Gig economy seems to be future of work in this country

“By 2030, 40-60 percent of jobs could be displaced by automation,” stated Harry Elam, senior vice provost for education at Stanford University.

Robots are replacing humans in repetitive tasks. Just last year China purchased 90,000 robots to replace manpower on its production lines. The 350,000 jobs created since 2007 by e-commerce giants such as Amazon are in danger of disappearing as fast as they were created.

So what does that mean for the future of work?

A new economy is beginning to emerge, the “gig economy.” It is defined as a labor market in which workers have a series of short term contracts or freelance jobs as opposed to traditional full time jobs.

“Estimates are that by 2020, 40 percent of the workforce will be independent contractors,” said Elam.

A recent survey by Intuit found 34 percent of all tax filers last year were freelancers, indicating they worked for themselves or services like LYFT or UBER, evidence of the emergence of the gig economy. This contract work allows the younger generation to 1) control what projects they work on, 2) regulate who they work with, and 3) provides them a flexible work schedule. Seventy-nine percent of this group stated they were happier working this way.

The average time young graduates spend at a job is down to 4.2 years. To continue to find new work they will have to keep their skills updated, like those contractors of the gig economy who have made themselves content specialists.

The educational model that allowed careers to survive only on the knowledge you gained in earning your bachelor’s degree is transitioning to one requiring individuals to be lifelong learners.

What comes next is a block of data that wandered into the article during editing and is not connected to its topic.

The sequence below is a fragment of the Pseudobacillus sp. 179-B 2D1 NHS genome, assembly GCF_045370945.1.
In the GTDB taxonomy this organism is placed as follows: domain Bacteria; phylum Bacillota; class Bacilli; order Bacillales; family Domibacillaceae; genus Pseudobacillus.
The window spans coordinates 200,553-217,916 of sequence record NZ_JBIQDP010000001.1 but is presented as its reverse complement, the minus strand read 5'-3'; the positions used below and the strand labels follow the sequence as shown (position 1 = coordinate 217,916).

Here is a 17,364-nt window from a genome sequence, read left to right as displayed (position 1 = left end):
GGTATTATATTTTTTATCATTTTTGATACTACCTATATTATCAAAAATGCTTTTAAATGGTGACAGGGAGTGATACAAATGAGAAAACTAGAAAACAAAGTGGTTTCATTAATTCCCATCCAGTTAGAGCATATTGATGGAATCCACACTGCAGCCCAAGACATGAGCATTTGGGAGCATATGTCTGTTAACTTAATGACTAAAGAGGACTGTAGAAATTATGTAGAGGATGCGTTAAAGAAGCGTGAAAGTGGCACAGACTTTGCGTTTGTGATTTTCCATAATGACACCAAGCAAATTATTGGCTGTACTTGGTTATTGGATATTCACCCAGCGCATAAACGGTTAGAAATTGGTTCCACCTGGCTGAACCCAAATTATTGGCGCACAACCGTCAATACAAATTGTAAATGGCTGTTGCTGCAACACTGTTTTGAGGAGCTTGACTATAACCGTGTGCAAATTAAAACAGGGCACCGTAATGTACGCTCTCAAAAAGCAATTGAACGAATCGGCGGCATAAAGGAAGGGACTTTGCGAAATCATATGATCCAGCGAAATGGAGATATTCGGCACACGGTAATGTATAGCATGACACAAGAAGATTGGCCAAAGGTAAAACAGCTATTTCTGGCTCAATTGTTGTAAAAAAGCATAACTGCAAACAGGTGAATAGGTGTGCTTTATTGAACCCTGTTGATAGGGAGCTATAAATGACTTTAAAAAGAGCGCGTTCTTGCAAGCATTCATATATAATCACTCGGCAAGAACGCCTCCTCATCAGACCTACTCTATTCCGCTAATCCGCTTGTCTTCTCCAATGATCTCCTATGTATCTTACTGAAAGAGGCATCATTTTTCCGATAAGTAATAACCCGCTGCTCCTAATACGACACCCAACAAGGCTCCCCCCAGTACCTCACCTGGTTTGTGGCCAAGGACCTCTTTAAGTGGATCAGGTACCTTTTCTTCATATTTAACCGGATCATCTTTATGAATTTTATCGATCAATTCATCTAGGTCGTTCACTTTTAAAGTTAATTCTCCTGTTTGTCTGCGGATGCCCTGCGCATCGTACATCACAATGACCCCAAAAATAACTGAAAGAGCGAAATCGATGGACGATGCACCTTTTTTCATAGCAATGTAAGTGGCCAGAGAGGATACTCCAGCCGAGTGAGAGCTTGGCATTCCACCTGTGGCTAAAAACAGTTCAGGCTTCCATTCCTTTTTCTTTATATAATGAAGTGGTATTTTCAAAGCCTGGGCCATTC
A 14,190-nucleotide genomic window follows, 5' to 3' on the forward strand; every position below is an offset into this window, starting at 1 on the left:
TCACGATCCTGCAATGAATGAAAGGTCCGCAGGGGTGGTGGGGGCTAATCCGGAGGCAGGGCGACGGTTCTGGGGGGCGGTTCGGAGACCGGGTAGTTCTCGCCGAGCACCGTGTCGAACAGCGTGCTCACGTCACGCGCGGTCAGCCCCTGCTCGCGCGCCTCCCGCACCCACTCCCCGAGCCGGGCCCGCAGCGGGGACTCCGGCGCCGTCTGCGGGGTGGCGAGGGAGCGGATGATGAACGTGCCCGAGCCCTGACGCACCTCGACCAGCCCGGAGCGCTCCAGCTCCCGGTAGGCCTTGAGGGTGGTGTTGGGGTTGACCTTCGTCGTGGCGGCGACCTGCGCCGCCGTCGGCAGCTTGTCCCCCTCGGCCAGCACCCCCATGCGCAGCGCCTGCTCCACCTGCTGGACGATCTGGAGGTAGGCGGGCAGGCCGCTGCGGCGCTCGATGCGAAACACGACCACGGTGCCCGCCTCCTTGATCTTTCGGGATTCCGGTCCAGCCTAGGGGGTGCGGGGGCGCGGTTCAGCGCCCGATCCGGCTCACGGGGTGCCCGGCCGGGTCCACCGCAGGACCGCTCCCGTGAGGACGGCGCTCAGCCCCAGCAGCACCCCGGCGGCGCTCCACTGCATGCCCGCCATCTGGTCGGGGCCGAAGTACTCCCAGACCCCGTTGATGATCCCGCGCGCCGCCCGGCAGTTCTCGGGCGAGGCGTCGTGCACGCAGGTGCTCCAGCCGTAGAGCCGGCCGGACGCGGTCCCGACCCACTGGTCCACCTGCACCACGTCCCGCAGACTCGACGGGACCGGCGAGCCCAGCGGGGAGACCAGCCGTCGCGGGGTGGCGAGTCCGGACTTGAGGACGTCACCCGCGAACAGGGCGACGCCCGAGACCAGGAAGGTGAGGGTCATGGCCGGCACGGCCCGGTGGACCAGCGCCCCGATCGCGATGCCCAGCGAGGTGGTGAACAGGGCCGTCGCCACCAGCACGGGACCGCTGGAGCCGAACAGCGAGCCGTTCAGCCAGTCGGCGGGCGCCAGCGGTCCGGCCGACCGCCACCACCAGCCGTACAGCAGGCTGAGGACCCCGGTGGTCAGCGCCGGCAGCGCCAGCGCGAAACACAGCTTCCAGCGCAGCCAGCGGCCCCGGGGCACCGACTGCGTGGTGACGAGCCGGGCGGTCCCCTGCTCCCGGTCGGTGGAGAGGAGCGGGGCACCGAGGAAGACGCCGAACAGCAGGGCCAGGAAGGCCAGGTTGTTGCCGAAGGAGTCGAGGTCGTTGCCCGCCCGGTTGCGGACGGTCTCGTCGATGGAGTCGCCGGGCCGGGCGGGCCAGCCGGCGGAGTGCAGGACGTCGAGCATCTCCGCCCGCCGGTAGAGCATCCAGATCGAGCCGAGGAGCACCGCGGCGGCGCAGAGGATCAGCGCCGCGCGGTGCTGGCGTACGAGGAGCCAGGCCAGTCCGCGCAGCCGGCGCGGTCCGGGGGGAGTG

Farouk Day, associate vice provost and dean of career education at Stanford University, outlined Stanford’s 2025 vision for the future of higher education. Described as the “open-loop education model,” students would take a few courses to gain skills needed to fill a job in a chosen career, then go to work applying these skills, returning to school to learn added skills needed to thrive in a continuous cycle until retirement.

Anant Agarwai, CEO of edX and professor at MIT, suggested an alternative model where individuals would subscribe to college like a magazine, allowing students to upscale their skill set by taking courses when they needed throughout their lifetime.

With half our workforce predicted to lose their jobs in the next 13 years, this skill update will be needed for workers to fill jobs created by development of new technologies and industries.

Anant explained another model where students could bundle online courses from different universities, creating designer degrees of unique skills sets. In working with schools such as Rochester Institute of Technology, MIT and others in creating micro-Masters in fields like data analytics and cyber security, edX is offering more options to upscale their skills.

Companies have recognized this obligation to support employees updating unique talents, many offering tuition reimbursement for courses or teaming with edX to create their own.

AT&T, which is moving from a land-line to wireless service, has posted new job descriptions noting specific skills sets required. AT&T will pay for current employees to gain these skills so they can apply for these new jobs.

Employers are looking for critical thinkers and problem solvers who are adaptable. Employees will be required to constantly update their knowledge to contribute to our new, quickly advancing economy.

Welcome to the new gig economy!

Steve Patchin is director of Career Services for Michigan Technological University.

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